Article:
Carolyn Cash on the history of the Sutherland Shire.
Lieutenant (later Captain) James Cook was credited for definitely putting Australia on the map, especially the east coast. He himself never made this claim, he knew other Europeans had visited, he used their incomplete charts and maps.
This unknown southern land was known as Terra Australis, since Roman times, although Aboriginal people lived in Australia for about 70,000 years.
According to the Captain Cook Encyclopædia, it is possible Malay, Chinese or even Arab ships visited the north and west costs, as well as Dutch explorers who named the continent “New Holland”. William Janszoon discovered the west coast of Cape York Peninsula (near Weipa) in 1606; Luis Váez de Torres discovered the most northern tip of Cape York (with the Torres Strait named after him). No evidence the Dutch ever reached the east coast has survived.
Cook sailed north up Australia’s east coast, and he landed in Botany Bay on 29 April 1770. He noticed the local people were different from the Tahitians and Maoris. The indigenous people made no effort to make contact with the British.
The Gweagal clan (Dharawal tribe) were the original inhabitants. They called the point Cunnel (Kurnell). They were self-sufficient, hunting, fathering and fishing around Botany Bay.
The Gweagal watched the British arrival and viewed them with suspicion. The Endeavour anchored just off the bay’s southern point. The British rowed ashore in longboats and, as they landed, most of the Gweagal ran away. The remaining two waved spears and shouted at the strangers. The British tried talking to them, but no one could understand or be understood.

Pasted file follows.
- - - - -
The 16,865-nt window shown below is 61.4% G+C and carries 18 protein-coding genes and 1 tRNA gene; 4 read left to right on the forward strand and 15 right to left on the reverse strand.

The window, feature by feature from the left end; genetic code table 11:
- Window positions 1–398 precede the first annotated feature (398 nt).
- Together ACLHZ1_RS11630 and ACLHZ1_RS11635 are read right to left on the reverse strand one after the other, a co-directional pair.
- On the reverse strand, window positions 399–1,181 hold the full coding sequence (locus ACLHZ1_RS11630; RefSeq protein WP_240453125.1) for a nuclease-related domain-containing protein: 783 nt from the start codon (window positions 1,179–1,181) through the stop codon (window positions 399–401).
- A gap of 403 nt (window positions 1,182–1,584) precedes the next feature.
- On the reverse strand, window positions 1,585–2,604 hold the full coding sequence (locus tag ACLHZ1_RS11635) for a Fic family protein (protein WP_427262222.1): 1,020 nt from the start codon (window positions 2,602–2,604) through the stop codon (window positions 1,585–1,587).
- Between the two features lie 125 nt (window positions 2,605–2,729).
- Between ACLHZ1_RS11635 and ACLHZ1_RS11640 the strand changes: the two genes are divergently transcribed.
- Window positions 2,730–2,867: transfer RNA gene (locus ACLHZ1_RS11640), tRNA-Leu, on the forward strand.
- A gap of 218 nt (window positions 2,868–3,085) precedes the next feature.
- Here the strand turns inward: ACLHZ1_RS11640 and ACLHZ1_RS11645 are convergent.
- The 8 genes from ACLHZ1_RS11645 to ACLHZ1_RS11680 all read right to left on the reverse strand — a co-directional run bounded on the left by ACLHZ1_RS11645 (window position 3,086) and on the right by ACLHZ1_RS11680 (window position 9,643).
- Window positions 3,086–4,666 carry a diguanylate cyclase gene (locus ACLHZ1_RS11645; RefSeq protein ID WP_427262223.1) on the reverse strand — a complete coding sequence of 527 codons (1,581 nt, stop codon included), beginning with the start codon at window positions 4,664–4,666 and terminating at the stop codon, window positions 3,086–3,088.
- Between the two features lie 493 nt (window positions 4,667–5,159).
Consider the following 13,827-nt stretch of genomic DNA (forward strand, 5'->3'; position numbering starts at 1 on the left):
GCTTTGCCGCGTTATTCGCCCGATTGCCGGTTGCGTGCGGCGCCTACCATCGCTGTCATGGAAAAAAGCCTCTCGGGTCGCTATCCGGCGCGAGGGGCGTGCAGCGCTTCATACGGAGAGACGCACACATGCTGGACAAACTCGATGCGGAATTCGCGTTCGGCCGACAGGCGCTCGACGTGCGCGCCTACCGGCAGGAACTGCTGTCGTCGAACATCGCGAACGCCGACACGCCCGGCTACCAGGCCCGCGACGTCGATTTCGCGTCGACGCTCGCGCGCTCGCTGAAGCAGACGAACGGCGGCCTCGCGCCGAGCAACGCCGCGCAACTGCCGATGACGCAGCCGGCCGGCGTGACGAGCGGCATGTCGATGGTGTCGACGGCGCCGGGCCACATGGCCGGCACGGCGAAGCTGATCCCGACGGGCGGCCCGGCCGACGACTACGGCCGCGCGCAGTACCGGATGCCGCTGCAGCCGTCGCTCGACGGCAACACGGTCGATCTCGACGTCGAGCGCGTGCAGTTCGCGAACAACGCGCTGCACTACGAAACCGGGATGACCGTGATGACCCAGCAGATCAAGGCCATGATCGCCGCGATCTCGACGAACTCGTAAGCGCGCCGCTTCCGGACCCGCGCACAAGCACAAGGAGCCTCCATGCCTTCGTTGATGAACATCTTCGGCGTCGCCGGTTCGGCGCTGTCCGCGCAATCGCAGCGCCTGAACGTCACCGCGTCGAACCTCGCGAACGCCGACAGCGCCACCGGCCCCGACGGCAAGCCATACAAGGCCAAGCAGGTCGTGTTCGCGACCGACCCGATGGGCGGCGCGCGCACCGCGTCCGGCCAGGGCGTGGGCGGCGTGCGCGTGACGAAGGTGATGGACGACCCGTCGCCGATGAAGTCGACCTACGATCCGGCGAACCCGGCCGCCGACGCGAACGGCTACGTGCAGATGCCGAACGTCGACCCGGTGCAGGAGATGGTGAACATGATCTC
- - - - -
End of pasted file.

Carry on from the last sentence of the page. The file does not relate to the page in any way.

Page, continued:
The Gweagal clan (Dharawal tribe) was the original inhabitants. They called the point Cunnel (Kurnell).
The British fired their guns and the Gweagal men threw their spears. No further direct contact took place during the remainder of their stay. The Gweagal watched and followed at a distance.
The Endeavour remained anchored for eight days. Cook and his team of scientists explored and mapped the area. The British made several excursions around the way, including one up a river on the north-side (Cooks River).
One crewman Forby Sutherland died on 1 May and was buried near the landing point. (The inner point was named after him.)
On 6 May, Cook took the Endeavour out of Botany Bay and headed north.
The landing area at Kurnell is commemorated as an important historic site.
Cook claimed the land for Britain and named it New South Wales, before sailing for Jakarta in September.
This article was originally published on 16 January 2012 on the 2ssr997fm blog, which has now been deleted.